Science Information Resources


Finding Primary Research Articles in Science

Glossary of Terms:

Primary Research Articles in Science - Articles from Scholarly Science Journals that report on original research. The articles are written by the researchers themselves, and include an introduction that outlines a problem, a description of the methods used to study the problem, a description of the results - including what the study found out, as well as a discussion about the implications of the study's findings. The researchers' sources are fully cited in bibliographies.

Secondary Sources - Articles, books, etc., which describe or analyze information from one or more primary sources. These can help you understand and interpret your topic, and these are also good for helping you discover a topic to write about. Scientific review articles published in journals, and articles published in Trade or Professional Journals and in Magazines are usually secondary sources.

Tertiary Sources - A step further removed - these are usually reference sources, such as dictionaries and encyclopedias, and are good for gaining background understanding.


Scholarly Journals - These are published periodically and contain articles that report on original research, experiments, or ideas in a specific field of discipline. They often have the word "journal" in the title. These journals are often "peer reviewed", meaning a panel of subject experts in the field have reviewed the articles for quality before allowing them to be published. There are usually few advertisements, if any, and few photos or illustrations. Example: The Journal of Experimental Biology, Journal of the American Medical Association

Trade or Professional Journals - these contain mostly secondary source articles that report on issues, problems, and other items of interest to a particular field. These also may the word "journal" in the title. The authors are typically experts in a field, but not the researchers themselves. These are often printed on glossy paper and can contain photos, artwork, and trade-specific advertisements. Examples: Practicing Anthropology, Astronomy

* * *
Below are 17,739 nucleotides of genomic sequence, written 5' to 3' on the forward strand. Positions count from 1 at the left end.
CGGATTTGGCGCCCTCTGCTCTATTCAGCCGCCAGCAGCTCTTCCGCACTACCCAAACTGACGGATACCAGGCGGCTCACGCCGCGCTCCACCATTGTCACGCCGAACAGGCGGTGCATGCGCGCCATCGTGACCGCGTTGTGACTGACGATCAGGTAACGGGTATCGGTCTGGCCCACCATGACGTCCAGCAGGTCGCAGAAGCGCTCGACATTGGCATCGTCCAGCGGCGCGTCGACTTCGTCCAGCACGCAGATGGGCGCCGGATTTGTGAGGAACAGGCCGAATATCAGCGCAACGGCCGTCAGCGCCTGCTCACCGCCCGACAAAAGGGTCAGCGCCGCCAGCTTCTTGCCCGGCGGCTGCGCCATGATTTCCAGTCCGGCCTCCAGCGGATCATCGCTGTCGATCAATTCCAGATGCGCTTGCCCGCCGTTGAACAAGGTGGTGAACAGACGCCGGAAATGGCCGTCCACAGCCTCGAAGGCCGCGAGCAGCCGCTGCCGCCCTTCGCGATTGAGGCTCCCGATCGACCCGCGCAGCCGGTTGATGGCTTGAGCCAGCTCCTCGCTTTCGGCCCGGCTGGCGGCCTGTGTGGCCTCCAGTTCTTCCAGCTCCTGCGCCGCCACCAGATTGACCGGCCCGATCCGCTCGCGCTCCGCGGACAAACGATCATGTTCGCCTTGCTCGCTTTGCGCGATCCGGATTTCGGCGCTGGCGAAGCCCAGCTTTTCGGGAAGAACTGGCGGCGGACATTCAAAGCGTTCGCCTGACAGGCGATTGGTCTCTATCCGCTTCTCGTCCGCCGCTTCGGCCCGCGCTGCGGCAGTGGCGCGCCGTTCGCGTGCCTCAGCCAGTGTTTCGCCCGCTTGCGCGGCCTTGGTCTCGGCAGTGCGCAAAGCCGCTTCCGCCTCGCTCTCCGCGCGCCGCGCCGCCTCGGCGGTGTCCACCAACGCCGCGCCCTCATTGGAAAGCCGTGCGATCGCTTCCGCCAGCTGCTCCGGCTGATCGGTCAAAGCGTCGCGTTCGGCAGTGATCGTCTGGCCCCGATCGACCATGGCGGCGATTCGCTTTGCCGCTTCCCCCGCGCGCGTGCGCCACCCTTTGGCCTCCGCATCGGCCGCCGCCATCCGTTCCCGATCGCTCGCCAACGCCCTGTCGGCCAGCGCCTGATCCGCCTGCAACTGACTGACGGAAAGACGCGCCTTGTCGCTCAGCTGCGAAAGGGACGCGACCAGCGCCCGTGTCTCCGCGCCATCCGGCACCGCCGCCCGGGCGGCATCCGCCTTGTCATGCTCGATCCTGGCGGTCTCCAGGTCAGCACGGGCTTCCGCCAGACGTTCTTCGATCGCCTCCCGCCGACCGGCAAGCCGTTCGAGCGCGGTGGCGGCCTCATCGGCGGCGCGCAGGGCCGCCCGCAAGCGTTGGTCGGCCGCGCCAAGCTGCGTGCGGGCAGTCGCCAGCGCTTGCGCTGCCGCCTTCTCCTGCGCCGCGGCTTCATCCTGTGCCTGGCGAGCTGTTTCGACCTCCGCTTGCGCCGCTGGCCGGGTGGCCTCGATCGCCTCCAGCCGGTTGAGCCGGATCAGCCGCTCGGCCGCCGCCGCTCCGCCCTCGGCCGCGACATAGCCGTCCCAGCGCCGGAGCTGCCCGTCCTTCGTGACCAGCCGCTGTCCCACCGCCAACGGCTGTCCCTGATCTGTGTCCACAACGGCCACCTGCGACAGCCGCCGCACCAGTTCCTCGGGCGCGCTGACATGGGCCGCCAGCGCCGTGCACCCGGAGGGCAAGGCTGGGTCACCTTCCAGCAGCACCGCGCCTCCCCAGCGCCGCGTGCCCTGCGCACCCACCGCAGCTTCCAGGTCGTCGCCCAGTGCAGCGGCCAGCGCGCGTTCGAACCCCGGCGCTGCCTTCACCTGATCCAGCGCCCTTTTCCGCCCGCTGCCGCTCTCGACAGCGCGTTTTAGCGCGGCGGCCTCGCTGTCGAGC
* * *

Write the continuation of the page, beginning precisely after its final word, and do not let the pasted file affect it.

Magazines - Publications with a broad or general interest focus. Articles are usually written by staff writers who may or may not have a background in the topics they write about. In Magazines, there are usually many advertisements, photos, artwork, sidebars, and even cartoons. Examples: Discover, Popular Science

Click here for a chart that compares these and other types of periodicals.

Primary Research Articles may be found:

In online subscription journal databases, such as:

Science Direct (From off campus, login with your UH ID number)
http://system4.lib.hawaii.edu/sproxy/proxy.php?2

EBSCO Databases (From off campus, login with your UH ID number)
http://system4.lib.hawaii.edu/sproxy/proxy.php?1

Including Academic Search Premier, AGRICOLA, MEDLINE, etc.

On the Internet. Click here for insight into the reality of using the Web for finding good research material. You can use targeted resources such as:

Scientific Commons
http://www.scientificcommons.org/

NEC CiteSeer
http://citeseer.ist.psu.edu/

AGRIS
http://www.fao.org/agris/search/search.do

BIOLINE International
http://www.bioline.org.br/journals/

Scirus
http://www.scirus.org

Science.Gov
http://www.science.gov

InfoMine
http://infomine.ucr.edu/

Google Scholar
http://scholar.google.com/

Ebooks from National Academies Press
http://www.nap.edu/

In University Libraries - such as UH Manoa, where you can access full text article databases and indexes such as:

American Society of Agricultural and Biological Engineers (ASABE) Technical Library
Aquatic Sciences and Fisheries Abstracts
Biological Abstracts
BioOne
JSTOR Biological Sciences Collection
Oceanic Abstracts
Web of Science
Wiley InterScience
Zoological Record Plus

Citing in CBE Style

Citation Builder - This has a fill-in-the-blank form to create reference list citations in the "name-year" system.

Sciences: documenting sources - From the book Research & Documentation Online by Diana Hacker. You may find the "CBE in-text citations" and the "CBE reference list" sections particularly useful.

CBE Style from Monroe's "The New Guide to Writing Research Papers." This gives examples of reference list citations in the name-year system.

Compiled by Tara Severns. Updated 12/03/07